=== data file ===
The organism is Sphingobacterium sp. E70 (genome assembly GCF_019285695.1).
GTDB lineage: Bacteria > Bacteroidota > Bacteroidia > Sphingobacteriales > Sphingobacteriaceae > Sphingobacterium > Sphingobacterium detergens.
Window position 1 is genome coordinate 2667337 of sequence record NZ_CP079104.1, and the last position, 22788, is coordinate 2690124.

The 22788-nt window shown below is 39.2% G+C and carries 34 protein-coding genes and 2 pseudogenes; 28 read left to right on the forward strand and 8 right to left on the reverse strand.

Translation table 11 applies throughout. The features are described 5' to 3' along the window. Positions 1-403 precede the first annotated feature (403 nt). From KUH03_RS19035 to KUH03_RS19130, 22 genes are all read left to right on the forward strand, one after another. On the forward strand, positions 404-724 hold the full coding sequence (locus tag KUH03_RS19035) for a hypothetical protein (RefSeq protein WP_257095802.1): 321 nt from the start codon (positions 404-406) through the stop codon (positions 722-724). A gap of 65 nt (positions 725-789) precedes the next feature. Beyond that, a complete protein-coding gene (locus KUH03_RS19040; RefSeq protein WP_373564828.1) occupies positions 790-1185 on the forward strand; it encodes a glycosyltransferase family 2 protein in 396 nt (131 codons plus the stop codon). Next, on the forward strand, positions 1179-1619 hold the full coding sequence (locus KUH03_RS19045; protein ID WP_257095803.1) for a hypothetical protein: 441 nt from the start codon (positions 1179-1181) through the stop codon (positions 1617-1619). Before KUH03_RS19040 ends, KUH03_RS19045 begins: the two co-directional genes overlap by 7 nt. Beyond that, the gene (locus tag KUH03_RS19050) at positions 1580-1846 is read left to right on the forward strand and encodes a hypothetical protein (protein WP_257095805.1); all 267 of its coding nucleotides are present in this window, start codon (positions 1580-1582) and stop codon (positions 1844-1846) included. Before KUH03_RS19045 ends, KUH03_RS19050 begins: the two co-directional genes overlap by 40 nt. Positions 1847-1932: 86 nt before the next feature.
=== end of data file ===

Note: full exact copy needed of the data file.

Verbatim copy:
The organism is Sphingobacterium sp. E70 (genome assembly GCF_019285695.1).
GTDB lineage: Bacteria > Bacteroidota > Bacteroidia > Sphingobacteriales > Sphingobacteriaceae > Sphingobacterium > Sphingobacterium detergens.
Window position 1 is genome coordinate 2667337 of sequence record NZ_CP079104.1, and the last position, 22788, is coordinate 2690124.

The 22788-nt window shown below is 39.2% G+C and carries 34 protein-coding genes and 2 pseudogenes; 28 read left to right on the forward strand and 8 right to left on the reverse strand.

Translation table 11 applies throughout. The features are described 5' to 3' along the window. Positions 1-403 precede the first annotated feature (403 nt). From KUH03_RS19035 to KUH03_RS19130, 22 genes are all read left to right on the forward strand, one after another. On the forward strand, positions 404-724 hold the full coding sequence (locus tag KUH03_RS19035) for a hypothetical protein (RefSeq protein WP_257095802.1): 321 nt from the start codon (positions 404-406) through the stop codon (positions 722-724). A gap of 65 nt (positions 725-789) precedes the next feature. Beyond that, a complete protein-coding gene (locus KUH03_RS19040; RefSeq protein WP_373564828.1) occupies positions 790-1185 on the forward strand; it encodes a glycosyltransferase family 2 protein in 396 nt (131 codons plus the stop codon). Next, on the forward strand, positions 1179-1619 hold the full coding sequence (locus KUH03_RS19045; protein ID WP_257095803.1) for a hypothetical protein: 441 nt from the start codon (positions 1179-1181) through the stop codon (positions 1617-1619). Before KUH03_RS19040 ends, KUH03_RS19045 begins: the two co-directional genes overlap by 7 nt. Beyond that, the gene (locus tag KUH03_RS19050) at positions 1580-1846 is read left to right on the forward strand and encodes a hypothetical protein (protein WP_257095805.1); all 267 of its coding nucleotides are present in this window, start codon (positions 1580-1582) and stop codon (positions 1844-1846) included. Before KUH03_RS19045 ends, KUH03_RS19050 begins: the two co-directional genes overlap by 40 nt. Positions 1847-1932: 86 nt before the next feature.